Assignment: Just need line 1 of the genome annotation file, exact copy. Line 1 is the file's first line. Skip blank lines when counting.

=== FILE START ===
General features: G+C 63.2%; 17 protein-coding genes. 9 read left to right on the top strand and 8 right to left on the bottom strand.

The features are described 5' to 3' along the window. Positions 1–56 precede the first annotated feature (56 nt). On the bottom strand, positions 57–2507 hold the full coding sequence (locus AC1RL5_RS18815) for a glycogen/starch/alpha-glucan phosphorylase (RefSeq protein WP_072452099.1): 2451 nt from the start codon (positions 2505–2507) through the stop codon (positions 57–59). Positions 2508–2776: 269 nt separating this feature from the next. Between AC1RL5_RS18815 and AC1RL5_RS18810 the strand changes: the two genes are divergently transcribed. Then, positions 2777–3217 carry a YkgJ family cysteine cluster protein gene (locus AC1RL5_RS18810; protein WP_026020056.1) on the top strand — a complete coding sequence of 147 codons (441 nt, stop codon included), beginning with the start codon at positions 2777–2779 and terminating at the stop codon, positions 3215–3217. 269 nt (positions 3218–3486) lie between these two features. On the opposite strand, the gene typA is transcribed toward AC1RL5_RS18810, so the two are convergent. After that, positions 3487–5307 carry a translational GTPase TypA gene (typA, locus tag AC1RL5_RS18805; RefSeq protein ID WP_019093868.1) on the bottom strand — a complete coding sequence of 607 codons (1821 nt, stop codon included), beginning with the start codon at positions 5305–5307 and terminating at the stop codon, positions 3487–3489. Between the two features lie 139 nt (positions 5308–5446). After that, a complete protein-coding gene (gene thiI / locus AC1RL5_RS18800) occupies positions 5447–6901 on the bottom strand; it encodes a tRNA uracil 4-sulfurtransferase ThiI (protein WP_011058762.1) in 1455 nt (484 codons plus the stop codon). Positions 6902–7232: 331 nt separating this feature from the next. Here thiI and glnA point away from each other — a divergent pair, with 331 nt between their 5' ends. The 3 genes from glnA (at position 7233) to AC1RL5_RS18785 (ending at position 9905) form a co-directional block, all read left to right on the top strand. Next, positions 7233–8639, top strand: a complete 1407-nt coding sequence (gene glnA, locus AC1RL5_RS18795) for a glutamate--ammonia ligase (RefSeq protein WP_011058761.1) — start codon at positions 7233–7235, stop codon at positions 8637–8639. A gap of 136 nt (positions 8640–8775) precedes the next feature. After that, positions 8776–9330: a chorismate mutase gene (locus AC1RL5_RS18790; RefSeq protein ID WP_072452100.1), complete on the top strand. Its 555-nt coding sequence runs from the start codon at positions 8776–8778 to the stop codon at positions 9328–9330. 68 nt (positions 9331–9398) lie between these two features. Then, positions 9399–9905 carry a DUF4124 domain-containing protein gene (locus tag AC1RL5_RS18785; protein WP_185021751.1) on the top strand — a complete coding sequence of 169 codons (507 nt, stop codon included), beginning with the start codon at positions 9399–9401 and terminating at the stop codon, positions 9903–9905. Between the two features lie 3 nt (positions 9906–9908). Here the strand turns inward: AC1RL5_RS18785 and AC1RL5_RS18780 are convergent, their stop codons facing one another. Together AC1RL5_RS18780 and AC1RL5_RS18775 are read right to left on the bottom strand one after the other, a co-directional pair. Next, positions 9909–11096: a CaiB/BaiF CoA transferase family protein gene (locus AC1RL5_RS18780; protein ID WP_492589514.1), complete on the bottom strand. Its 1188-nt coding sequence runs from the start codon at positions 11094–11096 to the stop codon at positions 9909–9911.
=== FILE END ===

General features: G+C 63.2%; 17 protein-coding genes. 9 read left to right on the top strand and 8 right to left on the bottom strand.